English: A map of the 12 districts of the Unit...
A map of the 12 districts of the United States Federal Reserve system. (Photo credit: Wikipedia)

The Federal Reserve has issued some changes concerning commercial real estate. One is a clear positive in its new Beige Book, or collection of economic conditions across the country, and another change is more ambiguous — a proposed update in the Fed’s capital requirements made of banks.

First, the good news:

The Beige Book: Demand Is Up For Commercial Property Loans

A piece in Credit Union Times tells the tale of the Fed’s new Beige Book, that report of nationwide economic conditions.  The new Beige Book contains reports from several districts across the Federal Reserve System that delinquencies on commercial loans are down, and that has fueled demand for more commercial property loans.

According to the Fed, the Atlanta district led the way with the greatest increase in demand for commercial loans:

A number of districts, including Cleveland, Atlanta, Chicago, Dallas, and San Francisco, said loan pricing remained quite competitive. Several districts noted increased demand for capital spending loans.

The Fed said lending standards were relatively unchanged to slightly easier across districts and loan types. Most district banks said loan delinquencies continued to decline as credit quality remained solid and loan quality improved.

 “Given the woes from the past couple of years, whether intellectually or emotionally perceived, the reports should be seen as good news for the industry,” according to Brian Turner, director and chief strategist at Catalyst Strategic Solutions, a subsidiary of Catalyst Corporate Federal Credit Union in Plano, Texas, in his latest analysis.

Second quarter data from the NCUA shows loan growth at an annualized pace of 0.4% so far this year as a 3.1% increase in vehicle loans and a 1.5% increase in real estate loans were offset by a 13.5% decline in unsecured credit cards, Turner said.

Still, weak consumer spending induced by job insecurity, falling values and volatile stock market performance have all contributed to modest loan growth, Turner noted, adding nationally, this has sent consumer spending growth down to 1.4%.

Prepared at the Federal Reserve Bank of Dallas and based on information collected on or before May 25, the Beige Book contains current economic conditions by district through reports from bank and branch directors and interviews with key business contacts, economists, market experts, and other sources, according to the Fed.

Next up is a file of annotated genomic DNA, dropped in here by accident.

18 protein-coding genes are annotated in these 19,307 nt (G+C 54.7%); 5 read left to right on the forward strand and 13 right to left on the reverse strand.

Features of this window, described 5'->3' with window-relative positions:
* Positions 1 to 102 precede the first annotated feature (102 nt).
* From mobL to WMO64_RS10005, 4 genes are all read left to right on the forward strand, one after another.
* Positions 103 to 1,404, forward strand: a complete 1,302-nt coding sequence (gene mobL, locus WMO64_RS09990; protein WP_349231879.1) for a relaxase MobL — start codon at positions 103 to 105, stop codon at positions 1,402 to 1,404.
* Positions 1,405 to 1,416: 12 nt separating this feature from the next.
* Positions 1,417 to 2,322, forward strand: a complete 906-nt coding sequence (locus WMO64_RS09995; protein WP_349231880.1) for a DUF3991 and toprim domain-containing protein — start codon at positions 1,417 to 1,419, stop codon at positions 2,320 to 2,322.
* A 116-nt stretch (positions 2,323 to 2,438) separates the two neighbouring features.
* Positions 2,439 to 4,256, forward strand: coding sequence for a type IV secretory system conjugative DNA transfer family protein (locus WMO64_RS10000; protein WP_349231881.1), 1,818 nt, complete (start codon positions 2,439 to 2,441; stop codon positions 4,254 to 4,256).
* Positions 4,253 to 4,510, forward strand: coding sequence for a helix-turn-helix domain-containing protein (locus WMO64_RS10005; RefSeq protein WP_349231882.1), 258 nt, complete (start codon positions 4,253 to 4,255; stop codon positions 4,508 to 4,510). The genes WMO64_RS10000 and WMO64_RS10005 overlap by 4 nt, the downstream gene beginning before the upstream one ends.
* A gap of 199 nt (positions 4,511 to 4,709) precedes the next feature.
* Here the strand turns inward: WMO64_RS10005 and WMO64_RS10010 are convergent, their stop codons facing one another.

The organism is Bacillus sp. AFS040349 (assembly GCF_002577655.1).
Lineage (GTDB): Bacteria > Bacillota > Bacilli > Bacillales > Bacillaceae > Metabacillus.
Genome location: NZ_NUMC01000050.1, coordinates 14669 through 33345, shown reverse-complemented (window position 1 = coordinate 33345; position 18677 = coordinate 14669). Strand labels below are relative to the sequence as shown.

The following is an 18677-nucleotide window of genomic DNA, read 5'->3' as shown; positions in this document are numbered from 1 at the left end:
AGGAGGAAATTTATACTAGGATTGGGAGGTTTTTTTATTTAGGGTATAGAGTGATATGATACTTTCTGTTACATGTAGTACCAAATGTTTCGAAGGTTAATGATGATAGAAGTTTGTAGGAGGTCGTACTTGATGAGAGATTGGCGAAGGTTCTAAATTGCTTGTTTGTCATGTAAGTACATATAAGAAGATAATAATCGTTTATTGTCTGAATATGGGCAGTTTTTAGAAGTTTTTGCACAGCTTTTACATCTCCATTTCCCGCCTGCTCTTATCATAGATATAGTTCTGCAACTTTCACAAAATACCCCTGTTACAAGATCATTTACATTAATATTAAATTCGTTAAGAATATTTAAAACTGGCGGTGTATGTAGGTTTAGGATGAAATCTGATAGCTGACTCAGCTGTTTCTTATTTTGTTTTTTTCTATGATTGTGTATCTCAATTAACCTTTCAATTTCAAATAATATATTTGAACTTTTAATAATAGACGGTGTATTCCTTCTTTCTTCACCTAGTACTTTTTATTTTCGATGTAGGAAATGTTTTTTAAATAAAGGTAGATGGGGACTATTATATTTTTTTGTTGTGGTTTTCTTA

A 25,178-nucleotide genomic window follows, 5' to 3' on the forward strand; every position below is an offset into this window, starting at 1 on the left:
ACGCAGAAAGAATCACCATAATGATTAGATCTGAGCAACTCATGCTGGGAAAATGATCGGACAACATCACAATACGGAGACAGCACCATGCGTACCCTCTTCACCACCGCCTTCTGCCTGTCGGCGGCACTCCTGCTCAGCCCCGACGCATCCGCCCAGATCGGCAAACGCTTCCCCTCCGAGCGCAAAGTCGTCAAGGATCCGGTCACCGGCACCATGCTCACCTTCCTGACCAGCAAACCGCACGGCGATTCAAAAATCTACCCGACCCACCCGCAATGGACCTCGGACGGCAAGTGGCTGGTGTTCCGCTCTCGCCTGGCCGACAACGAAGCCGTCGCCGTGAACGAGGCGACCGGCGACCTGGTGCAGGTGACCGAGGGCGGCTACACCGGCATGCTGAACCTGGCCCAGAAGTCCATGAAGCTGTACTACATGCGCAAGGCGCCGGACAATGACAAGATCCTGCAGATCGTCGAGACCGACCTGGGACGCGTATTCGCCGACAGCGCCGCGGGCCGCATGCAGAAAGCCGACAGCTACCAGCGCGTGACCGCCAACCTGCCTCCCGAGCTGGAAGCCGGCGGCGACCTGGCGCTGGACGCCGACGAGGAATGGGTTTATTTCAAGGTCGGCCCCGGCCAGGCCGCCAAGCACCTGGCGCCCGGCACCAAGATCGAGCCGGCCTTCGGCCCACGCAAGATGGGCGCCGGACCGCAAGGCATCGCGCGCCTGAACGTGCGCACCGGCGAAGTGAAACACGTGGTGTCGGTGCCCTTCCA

On The Other Hand: Upped Capital Requirements for CRE Lenders Proposed

An interesting contrast to the Beige Book update as it affects commercial property is the nearly concurrent proposed  change made in the Fed’s capital requirement formulations for banks lending to/getting exposure from commercial real estate.  In short, banks are being told to increase their perception of risk when lending in support of commercial real estate:

The Federal Reserve on Thursday released a proposal that would implement a global agreement known as Basel III capital rules for banks, including a measure that would assign a higher risk weight to commercial real estate loans that are included in a calculation for how much capital an institution needs to hold as a buffer. The Fed assigns a higher 150% risk weight to exposures to commercial real estate loans, up from a current 100% risk weight. The Fed said these loans presented elevated risk over “several recent economic cycles.” Based on the proposal, which implements the international accord, banks will be required to hold the strictest form of common-equity capital of 7% of their risk-based assets, phased in between January 2013 and 2019.

While our pinstriped friends will no doubt point to this — or any intervention on the part of their regulators — as the convenient excuse for their current miserly credit posture to secondary-market-and-below commercial property deals, the fact is not much else can or should be expected in the wake of a financial crisis brought on in the first place by monumentally bad risk management on the part of banks.  The question is how many of us will end up dragged into the woodshed with them?

Commercial Real Estate Lender Ranking Puts Wells Fargo On Top

Finance (Photo credit: Tax Credits)